HWW is today launching new resources on organising women workers.
Across the world, women workers are concentrated in the poorest paid jobs, with the fewest rights and least job security. Often traditional organising approaches are too rigid to answer the needs of working women - women whose work may be irregular and insecure, women whose domestic responsibilities take up every spare moment after a working day, women who need to see other women leaders in order to imagine leadership roles for themselves.
New methods are needed. We want to shine a spotlight on some inspiring examples of trade unions and NGOs who are working to support the organisation of women workers in highly challenging circumstances.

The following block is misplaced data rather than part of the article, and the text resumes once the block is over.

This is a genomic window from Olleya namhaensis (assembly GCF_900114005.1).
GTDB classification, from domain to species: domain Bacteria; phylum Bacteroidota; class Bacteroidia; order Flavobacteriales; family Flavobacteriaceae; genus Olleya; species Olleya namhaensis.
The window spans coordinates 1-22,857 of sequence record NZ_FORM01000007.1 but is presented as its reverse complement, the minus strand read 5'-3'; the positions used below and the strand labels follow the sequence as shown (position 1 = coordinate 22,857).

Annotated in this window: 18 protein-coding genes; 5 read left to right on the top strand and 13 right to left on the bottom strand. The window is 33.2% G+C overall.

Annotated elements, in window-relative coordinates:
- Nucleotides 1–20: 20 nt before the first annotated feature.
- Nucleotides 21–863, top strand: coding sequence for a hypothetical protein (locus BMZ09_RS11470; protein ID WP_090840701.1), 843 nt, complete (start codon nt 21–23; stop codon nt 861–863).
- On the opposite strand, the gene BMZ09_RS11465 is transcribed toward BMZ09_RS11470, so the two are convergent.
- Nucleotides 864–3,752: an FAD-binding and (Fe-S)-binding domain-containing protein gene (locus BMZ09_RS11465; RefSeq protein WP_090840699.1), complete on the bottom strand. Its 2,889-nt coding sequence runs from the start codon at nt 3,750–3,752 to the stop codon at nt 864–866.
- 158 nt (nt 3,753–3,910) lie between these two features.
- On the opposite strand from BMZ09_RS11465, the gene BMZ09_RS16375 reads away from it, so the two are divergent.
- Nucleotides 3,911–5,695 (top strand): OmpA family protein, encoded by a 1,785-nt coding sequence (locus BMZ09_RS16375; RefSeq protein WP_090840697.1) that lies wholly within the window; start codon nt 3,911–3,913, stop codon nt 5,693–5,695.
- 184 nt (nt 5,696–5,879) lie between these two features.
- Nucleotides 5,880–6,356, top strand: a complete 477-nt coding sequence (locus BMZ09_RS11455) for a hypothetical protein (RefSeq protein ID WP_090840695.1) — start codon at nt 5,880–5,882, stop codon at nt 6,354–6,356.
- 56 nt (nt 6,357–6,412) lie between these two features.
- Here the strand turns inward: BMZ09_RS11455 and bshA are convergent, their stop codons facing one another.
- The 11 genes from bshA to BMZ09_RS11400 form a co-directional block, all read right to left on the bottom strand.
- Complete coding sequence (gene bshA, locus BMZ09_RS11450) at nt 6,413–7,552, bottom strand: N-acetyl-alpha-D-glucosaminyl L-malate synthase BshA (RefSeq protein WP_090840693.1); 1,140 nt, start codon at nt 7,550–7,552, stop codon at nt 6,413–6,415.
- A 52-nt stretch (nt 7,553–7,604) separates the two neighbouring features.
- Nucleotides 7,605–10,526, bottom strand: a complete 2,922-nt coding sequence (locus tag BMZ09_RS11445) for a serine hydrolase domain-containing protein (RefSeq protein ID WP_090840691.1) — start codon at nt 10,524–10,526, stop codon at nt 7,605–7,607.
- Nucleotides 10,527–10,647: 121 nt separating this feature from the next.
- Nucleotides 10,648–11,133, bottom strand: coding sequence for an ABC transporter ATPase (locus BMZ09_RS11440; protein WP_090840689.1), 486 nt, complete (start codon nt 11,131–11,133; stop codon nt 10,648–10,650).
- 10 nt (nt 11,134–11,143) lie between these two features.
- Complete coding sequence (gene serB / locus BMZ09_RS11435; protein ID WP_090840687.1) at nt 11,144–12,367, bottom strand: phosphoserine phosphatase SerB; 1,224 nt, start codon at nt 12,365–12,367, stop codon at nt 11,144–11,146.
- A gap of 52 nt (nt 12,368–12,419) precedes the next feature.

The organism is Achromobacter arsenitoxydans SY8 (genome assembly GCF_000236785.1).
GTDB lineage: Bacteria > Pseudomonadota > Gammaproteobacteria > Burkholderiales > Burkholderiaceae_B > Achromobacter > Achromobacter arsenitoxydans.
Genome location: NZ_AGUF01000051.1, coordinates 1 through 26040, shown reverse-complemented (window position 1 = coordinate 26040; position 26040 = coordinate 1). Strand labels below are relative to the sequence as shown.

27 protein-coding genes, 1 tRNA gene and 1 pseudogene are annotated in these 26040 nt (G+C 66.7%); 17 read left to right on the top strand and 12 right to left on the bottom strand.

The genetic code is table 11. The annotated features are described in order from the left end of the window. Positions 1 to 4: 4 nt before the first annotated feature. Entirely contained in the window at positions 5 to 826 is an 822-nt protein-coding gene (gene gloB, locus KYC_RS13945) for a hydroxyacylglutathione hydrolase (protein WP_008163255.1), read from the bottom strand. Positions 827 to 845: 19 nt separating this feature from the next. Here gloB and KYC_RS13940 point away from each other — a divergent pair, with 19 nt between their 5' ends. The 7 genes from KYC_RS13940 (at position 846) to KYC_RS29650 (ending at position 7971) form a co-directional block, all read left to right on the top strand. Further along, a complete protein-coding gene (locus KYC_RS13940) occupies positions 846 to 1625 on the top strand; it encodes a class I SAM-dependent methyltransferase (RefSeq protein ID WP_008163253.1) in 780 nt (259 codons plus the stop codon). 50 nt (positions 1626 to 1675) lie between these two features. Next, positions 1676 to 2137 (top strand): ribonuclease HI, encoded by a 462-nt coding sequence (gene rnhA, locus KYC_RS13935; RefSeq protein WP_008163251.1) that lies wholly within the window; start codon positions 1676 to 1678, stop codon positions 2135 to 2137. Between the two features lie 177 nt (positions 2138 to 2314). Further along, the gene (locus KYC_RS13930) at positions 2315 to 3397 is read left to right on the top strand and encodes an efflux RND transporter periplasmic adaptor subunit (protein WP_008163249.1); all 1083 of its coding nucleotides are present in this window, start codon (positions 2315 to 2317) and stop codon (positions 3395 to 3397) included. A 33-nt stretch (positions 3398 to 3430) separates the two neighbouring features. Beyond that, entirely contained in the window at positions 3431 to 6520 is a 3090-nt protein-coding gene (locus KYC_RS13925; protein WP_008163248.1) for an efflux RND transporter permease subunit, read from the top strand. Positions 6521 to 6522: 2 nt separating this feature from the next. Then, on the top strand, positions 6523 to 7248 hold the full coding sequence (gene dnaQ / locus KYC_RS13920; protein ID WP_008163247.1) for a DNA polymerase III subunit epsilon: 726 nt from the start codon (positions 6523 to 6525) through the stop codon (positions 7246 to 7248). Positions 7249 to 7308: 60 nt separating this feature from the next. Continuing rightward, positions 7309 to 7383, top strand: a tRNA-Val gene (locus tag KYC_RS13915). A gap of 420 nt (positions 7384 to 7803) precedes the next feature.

We have produced two briefing notes in what will be an ongoing series. The first highlights our experience working with Indian NGO SAVE organising homeworkers in Tamil Nadu’s garment industry. The second looks back at the experience of the West Midlands based AEKTA Project which worked with Asian garment workers in the 1980s, and explores what lessons this has for addressing labour rights issues in today’s, apparently growing, UK garment industry.